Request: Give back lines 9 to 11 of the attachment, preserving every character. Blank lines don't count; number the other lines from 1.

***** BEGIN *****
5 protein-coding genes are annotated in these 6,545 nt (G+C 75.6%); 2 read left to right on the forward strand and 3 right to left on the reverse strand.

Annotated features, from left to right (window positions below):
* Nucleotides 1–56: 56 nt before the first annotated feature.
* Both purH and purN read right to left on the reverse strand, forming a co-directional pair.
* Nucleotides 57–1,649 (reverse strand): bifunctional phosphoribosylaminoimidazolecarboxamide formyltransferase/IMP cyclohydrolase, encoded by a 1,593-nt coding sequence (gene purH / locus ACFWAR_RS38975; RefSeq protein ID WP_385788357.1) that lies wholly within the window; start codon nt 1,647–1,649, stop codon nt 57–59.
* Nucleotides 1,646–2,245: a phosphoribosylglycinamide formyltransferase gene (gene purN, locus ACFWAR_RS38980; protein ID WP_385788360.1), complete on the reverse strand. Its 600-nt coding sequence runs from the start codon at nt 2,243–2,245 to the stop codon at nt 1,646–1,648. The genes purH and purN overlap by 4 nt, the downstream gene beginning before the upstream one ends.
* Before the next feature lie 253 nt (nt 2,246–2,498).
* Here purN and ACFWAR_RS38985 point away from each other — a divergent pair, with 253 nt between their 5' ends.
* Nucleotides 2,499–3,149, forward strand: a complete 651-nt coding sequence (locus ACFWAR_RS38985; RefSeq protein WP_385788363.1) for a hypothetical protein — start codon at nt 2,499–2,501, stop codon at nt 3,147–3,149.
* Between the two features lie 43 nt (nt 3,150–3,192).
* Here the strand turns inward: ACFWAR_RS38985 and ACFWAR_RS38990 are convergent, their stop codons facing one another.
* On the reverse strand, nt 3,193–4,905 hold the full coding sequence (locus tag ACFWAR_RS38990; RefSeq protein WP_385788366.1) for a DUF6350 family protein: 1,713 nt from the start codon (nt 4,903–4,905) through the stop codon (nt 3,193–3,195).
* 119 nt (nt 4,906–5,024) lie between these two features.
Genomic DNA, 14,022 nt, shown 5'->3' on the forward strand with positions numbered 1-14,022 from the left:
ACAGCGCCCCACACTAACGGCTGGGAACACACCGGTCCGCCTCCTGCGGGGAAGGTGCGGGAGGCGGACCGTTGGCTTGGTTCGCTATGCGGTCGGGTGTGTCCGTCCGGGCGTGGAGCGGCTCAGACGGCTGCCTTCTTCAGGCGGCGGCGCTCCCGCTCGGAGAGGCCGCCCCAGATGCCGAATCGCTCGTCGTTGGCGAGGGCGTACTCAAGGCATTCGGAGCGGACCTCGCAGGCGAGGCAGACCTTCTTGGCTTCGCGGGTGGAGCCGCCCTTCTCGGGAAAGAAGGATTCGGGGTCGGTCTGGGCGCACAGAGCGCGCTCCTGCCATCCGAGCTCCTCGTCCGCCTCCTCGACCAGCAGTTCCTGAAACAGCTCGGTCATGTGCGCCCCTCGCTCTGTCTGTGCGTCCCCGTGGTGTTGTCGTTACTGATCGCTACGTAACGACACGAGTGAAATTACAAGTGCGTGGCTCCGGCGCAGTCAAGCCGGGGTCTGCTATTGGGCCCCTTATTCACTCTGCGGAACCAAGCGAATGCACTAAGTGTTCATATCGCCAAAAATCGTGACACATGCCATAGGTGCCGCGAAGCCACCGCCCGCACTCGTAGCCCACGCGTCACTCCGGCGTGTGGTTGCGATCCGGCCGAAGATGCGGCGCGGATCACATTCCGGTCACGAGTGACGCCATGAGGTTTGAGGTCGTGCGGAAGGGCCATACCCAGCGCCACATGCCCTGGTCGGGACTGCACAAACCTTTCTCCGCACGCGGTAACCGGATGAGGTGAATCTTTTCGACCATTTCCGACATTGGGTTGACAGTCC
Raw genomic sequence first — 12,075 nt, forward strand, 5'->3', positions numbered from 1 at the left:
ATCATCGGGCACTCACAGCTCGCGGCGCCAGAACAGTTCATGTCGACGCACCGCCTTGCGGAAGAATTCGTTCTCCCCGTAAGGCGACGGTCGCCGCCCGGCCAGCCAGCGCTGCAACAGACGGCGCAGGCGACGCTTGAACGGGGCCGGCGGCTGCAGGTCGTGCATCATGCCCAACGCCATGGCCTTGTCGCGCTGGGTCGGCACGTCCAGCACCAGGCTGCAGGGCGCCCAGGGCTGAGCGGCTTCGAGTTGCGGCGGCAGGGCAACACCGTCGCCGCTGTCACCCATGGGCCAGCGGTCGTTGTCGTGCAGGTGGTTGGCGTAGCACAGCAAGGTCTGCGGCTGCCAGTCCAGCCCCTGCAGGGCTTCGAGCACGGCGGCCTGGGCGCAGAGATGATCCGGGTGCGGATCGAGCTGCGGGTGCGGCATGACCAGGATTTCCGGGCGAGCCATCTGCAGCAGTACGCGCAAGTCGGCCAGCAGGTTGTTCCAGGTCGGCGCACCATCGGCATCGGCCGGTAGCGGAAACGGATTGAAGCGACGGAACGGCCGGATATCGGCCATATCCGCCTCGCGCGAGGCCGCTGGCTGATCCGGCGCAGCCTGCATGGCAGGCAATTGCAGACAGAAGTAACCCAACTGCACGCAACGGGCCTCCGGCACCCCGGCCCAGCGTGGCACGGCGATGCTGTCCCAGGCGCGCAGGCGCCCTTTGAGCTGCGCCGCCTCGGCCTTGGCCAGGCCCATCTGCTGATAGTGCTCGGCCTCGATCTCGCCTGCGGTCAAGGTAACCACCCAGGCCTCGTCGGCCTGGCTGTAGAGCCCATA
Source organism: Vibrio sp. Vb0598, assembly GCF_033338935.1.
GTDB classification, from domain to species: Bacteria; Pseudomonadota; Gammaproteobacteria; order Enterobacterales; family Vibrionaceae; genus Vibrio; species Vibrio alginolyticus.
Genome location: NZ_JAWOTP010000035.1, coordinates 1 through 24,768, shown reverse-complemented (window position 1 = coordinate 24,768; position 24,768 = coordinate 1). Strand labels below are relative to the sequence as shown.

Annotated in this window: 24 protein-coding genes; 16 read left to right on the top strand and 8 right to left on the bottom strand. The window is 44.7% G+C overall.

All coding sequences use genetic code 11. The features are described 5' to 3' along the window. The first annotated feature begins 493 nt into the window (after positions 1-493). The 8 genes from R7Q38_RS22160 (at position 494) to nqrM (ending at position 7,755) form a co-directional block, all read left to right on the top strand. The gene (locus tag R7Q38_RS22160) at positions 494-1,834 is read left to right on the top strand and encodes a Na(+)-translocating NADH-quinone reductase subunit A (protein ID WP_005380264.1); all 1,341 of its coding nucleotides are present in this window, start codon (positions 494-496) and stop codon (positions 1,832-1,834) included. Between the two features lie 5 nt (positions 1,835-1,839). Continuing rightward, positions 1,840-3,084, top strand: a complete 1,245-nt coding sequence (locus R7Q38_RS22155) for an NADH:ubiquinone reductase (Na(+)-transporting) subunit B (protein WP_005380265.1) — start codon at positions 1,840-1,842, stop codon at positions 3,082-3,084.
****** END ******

* Nucleotides 2,499–3,149, forward strand: a complete 651-nt coding sequence (locus ACFWAR_RS38985; RefSeq protein WP_385788363.1) for a hypothetical protein — start codon at nt 2,499–2,501, stop codon at nt 3,147–3,149.
* Between the two features lie 43 nt (nt 3,150–3,192).
* Here the strand turns inward: ACFWAR_RS38985 and ACFWAR_RS38990 are convergent, their stop codons facing one another.